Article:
The importance of having qualified immigration advice from a reliable source when it comes to visa applications has been highlighted by recent moves from a prominent government body.
In an effort to deliver on its promise to crack down on evasive practices, the Australian Taxation Office (ATO) has signed up to a unilateral agreement with the Organisation for Economic Co-operation and Development (OECD).
The move will enable the ATO to request the financial details of individuals it suspects may be keeping assets offshore to benefit from special taxation arrangements.
While it is not illegal for individuals to keep their wealth in various countries, the move will assist the tax department in determining the correct values it needs to apply in order to deliver both citizens and residents with accurate requests for payment.
The move was announced as part of the ongoing Project Wickenby - an initiative developed in 2006 that involves the cooperation of a number of government organisations - to help reclaim tax debts held by individuals and corporations overseas.
To date, the ATO has issued $1.18 billion in liabilities to various parties who were found to owe the department.
Of those, the office has been able to recoup $593.7 million as of October 2011 and has successfully seen 21 convictions.
In addition to these feats, the ATO has begun actively investigating the financial activities of individuals with a net worth in excess of $30 million.
Using publicly available documents, such as corporate annual reports and quarterly updates, researchers are beginning to delve into the financial habits of the wealthy - both permanent residents and citizens alike.
By tracking their reported income and expenditure in this way, the ATO is able to better determine how much these individuals owe in taxation - and the OECD agreement means that they are better equipped to request additional information from international sources should it be required.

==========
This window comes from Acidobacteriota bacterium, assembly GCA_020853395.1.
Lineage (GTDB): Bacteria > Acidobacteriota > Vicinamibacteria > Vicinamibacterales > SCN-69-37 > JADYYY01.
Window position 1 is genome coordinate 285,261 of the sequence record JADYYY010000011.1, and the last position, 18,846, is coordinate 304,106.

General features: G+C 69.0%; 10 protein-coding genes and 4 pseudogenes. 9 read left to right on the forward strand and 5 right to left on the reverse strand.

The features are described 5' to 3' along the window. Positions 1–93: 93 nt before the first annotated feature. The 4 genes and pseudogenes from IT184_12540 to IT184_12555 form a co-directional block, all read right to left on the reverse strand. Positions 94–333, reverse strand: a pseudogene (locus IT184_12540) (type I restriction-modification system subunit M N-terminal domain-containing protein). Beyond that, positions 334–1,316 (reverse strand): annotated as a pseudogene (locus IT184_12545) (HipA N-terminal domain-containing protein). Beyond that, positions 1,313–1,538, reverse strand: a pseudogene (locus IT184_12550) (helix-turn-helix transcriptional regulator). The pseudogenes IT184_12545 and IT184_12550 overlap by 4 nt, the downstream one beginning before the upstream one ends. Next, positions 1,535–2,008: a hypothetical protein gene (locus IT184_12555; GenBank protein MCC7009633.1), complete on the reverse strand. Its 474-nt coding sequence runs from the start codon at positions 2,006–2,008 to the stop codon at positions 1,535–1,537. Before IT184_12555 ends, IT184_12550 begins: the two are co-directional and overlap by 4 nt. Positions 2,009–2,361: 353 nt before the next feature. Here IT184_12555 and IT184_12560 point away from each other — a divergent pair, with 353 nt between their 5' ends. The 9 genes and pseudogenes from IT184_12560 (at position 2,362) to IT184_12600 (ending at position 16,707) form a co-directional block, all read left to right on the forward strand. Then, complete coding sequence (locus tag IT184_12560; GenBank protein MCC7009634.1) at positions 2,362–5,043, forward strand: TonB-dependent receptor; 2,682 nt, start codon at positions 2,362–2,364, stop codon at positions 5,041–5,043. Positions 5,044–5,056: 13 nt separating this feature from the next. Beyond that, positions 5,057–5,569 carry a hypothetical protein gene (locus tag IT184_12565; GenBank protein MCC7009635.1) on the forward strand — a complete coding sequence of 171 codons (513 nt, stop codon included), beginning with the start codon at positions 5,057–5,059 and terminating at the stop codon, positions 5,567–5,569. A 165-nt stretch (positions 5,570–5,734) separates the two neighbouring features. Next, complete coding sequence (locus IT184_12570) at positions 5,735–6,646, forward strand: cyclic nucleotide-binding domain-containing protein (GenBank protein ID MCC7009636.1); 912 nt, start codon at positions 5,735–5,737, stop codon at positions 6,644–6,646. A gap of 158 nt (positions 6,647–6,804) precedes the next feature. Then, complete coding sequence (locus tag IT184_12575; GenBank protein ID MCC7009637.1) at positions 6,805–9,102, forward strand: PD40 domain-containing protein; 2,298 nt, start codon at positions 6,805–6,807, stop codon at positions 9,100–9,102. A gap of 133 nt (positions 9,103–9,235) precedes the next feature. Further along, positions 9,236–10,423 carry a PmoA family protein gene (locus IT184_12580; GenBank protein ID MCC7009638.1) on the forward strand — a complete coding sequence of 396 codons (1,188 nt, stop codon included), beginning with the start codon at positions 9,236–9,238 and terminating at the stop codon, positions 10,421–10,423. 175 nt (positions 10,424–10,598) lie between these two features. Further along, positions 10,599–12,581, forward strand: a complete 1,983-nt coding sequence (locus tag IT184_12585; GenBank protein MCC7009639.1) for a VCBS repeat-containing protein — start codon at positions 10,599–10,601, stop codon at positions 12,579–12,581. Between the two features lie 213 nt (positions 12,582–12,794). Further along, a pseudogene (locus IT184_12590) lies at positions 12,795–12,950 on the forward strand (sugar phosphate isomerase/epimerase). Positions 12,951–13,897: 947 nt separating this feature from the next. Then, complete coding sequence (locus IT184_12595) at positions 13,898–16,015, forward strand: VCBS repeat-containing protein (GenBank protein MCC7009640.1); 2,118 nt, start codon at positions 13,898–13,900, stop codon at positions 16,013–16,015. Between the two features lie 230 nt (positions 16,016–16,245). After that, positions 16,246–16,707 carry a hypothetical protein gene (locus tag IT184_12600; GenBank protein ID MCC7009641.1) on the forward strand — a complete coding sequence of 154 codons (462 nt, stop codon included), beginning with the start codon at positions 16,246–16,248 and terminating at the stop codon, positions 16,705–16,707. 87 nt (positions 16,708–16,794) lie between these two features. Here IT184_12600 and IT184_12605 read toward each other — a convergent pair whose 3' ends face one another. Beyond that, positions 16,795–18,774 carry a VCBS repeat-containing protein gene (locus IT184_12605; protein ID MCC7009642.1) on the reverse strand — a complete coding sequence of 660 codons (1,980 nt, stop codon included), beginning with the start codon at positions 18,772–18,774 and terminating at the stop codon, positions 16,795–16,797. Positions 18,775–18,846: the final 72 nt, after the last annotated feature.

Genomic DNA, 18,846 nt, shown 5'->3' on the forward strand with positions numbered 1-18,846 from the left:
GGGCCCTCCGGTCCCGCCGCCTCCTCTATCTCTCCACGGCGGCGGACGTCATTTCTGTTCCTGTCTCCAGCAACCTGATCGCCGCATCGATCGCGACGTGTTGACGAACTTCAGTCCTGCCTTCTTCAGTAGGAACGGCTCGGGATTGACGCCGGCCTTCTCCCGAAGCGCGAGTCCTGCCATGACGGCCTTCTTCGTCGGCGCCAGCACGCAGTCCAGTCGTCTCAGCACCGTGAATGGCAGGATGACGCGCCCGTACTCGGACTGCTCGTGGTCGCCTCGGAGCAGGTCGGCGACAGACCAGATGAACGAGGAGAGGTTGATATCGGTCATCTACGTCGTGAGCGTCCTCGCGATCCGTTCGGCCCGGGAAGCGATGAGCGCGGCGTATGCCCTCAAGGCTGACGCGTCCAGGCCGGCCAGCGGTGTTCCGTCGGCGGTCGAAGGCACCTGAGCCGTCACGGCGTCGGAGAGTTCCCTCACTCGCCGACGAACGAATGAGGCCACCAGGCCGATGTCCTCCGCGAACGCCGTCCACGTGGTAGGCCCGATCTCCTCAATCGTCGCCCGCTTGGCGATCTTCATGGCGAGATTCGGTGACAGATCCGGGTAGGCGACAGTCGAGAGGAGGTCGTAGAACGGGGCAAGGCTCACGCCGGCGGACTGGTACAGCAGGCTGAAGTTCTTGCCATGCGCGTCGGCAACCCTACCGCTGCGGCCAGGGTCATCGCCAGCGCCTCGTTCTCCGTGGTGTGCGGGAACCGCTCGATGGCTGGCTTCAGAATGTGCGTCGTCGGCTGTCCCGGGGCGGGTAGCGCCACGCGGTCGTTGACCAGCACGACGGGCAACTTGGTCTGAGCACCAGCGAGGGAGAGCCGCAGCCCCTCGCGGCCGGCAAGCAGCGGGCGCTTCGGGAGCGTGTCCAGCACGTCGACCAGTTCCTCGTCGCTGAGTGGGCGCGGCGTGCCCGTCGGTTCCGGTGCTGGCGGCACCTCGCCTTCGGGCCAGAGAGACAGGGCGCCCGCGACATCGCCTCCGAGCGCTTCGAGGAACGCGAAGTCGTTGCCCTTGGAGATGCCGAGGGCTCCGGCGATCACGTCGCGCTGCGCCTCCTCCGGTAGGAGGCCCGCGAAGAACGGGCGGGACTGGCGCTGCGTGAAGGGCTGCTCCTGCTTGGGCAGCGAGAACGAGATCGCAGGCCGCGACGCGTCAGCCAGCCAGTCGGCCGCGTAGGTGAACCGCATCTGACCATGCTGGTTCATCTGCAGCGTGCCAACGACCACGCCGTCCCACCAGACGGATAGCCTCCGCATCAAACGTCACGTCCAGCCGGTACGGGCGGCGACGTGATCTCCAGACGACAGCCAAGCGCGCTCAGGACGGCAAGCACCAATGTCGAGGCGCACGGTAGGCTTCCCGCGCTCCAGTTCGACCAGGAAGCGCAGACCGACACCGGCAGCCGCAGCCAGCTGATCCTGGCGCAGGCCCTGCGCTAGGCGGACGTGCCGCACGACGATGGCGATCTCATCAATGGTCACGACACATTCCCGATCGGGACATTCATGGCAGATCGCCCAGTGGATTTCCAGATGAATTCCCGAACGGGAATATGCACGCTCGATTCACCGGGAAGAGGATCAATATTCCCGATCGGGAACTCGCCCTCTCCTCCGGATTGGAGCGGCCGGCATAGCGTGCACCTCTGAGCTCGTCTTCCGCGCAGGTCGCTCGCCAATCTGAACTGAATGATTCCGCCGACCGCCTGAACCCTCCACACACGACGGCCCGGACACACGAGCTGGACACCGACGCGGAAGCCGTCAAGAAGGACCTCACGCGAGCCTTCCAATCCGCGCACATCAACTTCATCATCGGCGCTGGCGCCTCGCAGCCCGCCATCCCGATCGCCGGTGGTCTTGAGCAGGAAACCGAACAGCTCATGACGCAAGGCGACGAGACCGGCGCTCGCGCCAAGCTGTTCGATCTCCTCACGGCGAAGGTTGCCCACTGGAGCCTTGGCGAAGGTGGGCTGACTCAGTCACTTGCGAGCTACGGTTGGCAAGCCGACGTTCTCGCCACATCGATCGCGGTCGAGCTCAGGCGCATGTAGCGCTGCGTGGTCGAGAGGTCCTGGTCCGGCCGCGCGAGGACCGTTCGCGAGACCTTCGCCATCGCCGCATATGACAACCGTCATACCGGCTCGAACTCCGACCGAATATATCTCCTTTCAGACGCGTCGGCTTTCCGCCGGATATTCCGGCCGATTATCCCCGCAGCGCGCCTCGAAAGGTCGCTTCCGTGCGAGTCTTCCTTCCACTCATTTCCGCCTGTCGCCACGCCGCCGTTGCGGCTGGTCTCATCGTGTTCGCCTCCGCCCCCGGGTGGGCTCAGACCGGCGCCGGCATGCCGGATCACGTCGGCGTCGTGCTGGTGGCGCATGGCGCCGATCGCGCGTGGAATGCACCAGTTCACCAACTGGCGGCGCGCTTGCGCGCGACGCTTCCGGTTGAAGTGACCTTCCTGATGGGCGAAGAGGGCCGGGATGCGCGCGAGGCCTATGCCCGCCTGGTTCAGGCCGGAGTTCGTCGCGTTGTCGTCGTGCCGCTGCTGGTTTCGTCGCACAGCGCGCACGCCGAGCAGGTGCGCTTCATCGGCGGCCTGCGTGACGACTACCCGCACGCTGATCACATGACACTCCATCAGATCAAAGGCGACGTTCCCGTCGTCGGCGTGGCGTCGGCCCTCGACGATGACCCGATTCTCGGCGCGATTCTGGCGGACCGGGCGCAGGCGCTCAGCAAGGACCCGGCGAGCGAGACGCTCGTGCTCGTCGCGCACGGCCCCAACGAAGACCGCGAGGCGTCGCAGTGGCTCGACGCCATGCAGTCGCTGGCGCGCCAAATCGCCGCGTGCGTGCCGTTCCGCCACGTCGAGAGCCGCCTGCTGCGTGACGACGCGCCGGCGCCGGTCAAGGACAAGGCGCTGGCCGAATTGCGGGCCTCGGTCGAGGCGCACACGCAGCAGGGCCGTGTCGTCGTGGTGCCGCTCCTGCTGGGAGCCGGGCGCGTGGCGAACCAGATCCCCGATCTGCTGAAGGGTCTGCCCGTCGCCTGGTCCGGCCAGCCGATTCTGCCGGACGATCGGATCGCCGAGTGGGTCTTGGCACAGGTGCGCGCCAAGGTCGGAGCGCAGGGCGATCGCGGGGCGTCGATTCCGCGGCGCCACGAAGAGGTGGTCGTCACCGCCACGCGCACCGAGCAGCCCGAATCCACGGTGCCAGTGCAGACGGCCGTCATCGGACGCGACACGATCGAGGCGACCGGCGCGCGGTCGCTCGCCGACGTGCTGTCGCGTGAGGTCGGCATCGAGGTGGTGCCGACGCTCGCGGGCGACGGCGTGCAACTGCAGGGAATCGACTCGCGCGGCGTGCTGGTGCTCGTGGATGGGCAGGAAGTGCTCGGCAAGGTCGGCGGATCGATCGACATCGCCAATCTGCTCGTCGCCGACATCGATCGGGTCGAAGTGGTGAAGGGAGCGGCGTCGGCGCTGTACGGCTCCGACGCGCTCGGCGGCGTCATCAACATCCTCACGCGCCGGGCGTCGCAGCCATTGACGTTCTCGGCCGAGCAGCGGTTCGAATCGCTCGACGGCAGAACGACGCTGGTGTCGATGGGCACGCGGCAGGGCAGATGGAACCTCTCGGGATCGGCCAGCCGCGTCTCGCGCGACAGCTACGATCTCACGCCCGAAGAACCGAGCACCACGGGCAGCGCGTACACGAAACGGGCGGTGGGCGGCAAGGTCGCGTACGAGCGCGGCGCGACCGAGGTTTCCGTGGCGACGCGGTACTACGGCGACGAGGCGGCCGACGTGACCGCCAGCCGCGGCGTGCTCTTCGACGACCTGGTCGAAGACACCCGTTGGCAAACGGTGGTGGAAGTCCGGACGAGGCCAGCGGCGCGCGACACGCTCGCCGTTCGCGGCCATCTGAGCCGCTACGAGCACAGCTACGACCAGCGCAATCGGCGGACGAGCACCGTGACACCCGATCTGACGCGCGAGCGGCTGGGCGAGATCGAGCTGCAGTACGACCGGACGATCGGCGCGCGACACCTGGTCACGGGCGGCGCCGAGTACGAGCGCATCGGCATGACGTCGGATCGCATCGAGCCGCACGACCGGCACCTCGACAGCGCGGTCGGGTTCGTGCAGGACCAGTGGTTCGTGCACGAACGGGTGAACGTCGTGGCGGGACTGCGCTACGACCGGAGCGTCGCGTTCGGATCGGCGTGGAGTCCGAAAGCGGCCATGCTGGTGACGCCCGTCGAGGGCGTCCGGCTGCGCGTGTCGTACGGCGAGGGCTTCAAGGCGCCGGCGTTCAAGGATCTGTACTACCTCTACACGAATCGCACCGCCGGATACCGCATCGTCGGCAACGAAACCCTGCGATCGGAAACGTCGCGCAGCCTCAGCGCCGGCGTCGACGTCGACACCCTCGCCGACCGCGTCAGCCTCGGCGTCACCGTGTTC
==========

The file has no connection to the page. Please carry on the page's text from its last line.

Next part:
Speaking on the results to the Australian on January 16, taxation commissioner Michael D'Ascenzo, anecdotal evidence suggests that offshore tax avoidance has become "too risky" for previous offenders.
D'Ascenzo said: "You can try and be very convoluted and go through various blind trusts and dummy companies and it makes detection that much harder, but there is greater international co-operation."
While the financial details of clients is outside the expertise of an immigration lawyer, these accredited specialists are able to provide qualified advice on the rights and responsibilities that come with Australian residency.
With the noted increase in migrants travelling to Australia for employment and business opportunities, it is increasingly important that they are aware of the legal obligations that relate to both temporary and permanent visas.